70 respond to invitation to serve in various capacities
THE Methodist Volunteers movement was officially launched at a service of dedication on Dec 28, 2002 at Toa Payoh Methodist Church with a gathering of 200 people. And what an inspiring service it turned out to be!
During the service about 70 people responded to an invitation to further commit themselves as disciples of Jesus Christ through some form of volunteer work. All who are currently volunteering in the community were also acknowledged and blessed.
Among the oldest volunteers who turned up, in terms of age and years of volunteer service, were Mr Khoo Hock Nam, 85, and Mr Richard Tambyah, 81, both of whom were founder members of the Methodist Welfare Services (MWS).
Mr Tambyah was the first chairman of the MWS, while Mr Khoo, father of the President of the Chinese Annual Conference, the Rev Khoo Cheng Hoot, was the third. Both are now serving as Advisers to the MWS.
Preaching on the Gospel story of Jesus healing the paralytic (Mark 2.1-12), Bishop Dr Robert Solomon said that so many people came to the house where Jesus was healing. So many were milling around the door that four friends bringing a paralytic could not enter. They had to cut a hole in the ceiling to bring the man to Jesus.
Bishop Dr Solomon said he hoped that the Methodist Volunteers “will not be like that crowd that was just milling around, but we will be like the four friends who knew what to do and did it”.
The Methodist Volunteers movement is an initiative of the Bishop’s Office. It seeks “to recruit, train, encourage and mobilise Methodist volunteers to serve in our Methodist agencies and in the wider community”. Mr John Cheong is the Chairman of the Methodist Volunteers Co-ordinating Committee.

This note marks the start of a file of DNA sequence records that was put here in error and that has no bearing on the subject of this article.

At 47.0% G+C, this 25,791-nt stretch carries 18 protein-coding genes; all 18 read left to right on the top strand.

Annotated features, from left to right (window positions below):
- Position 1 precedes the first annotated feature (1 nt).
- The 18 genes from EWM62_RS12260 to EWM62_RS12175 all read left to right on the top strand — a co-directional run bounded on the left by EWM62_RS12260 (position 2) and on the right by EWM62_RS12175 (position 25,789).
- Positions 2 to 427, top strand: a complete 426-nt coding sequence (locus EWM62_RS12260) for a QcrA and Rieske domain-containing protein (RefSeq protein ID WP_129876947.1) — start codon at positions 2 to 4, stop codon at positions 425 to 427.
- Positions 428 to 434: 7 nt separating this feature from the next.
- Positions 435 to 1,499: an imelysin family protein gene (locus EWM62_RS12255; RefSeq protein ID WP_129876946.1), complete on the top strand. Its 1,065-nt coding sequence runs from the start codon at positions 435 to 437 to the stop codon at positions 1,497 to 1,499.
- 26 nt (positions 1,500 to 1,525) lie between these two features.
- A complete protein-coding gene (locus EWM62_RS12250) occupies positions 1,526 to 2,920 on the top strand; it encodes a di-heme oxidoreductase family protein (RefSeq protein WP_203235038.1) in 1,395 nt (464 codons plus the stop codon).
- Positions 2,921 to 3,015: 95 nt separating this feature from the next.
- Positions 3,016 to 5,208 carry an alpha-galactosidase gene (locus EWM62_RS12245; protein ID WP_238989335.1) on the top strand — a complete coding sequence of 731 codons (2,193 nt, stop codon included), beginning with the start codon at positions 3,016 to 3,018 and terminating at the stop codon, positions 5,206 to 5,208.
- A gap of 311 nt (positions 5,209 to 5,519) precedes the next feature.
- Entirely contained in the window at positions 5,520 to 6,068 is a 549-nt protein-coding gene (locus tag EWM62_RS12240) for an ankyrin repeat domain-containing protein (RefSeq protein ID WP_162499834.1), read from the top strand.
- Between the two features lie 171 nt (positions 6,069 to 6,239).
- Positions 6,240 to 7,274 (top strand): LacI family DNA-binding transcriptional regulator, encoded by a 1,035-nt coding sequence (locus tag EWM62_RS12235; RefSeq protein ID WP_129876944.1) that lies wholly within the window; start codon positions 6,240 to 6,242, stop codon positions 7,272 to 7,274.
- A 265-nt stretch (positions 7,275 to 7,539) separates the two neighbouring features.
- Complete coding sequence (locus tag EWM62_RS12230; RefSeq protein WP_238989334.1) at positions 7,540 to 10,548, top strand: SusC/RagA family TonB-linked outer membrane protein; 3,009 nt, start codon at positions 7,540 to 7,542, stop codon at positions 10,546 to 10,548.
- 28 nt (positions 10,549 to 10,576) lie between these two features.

More volunteers are sought for the various Methodist agencies, including the Methodist Welfare Services, the Methodist Missions Society and the Methodist schools. At the same time it is the desire of Methodist Volunteers to relate active volunteering with the personal discipleship cultivated in our local churches.
As Bishop Dr Solomon said: “John Wesley understood the biblical imperative that our faith has to be put into practice, that faith without works is dead. To be a disciple of Christ is to spend one’s life loving and serving God and neighbour.”
Christian volunteers ought to be “rooted in Christ, serving others”. That is the vision statement of the Methodist Volunteers.
Following the service, Mr Cheong led the plenary with a powerpoint presentation on the meaning, structure and purpose of the Methodist Volunteers. He called on representatives of agencies and volunteers to share insights into the social needs and values of volunteering.
Special guests at the dedication service were the Executive Director of the National Volunteer Centre (NVC), Mrs Tan Chee Koon, and the NVC Deputy Director, Ms Ong Bee Eng. Mrs Tan, who coincidentally is a member of Hinghwa Methodist Church, shared her hopes for the Methodist Volunteers.
Taking a leading part in the service were the Rev Khoo Cheng Hoot, President of the Chinese Annual Conference (CAC); Mr Chan Fook Kay, Lay Leader of the CAC; Mr M. Geevananthan, Lay Leader of Emmanuel Tamil Annual Conference; Mr Kim Seah, Lay Leader of Trinity Annual Conference; and the Rev George Martzen, Minister Attached to the Bishop’s Office.
Following the service and plenary, guests adjourned for tea and looked at displays put up by the Methodist agencies: the Methodist Welfare Services, Hospice, Methodist schools’ Parent Support Groups, Methodist Message, Women’s Society of Christian Service, Methodist Missions Society and Methodist School of Music. Tea was catered by the Methodist Co-operative Society.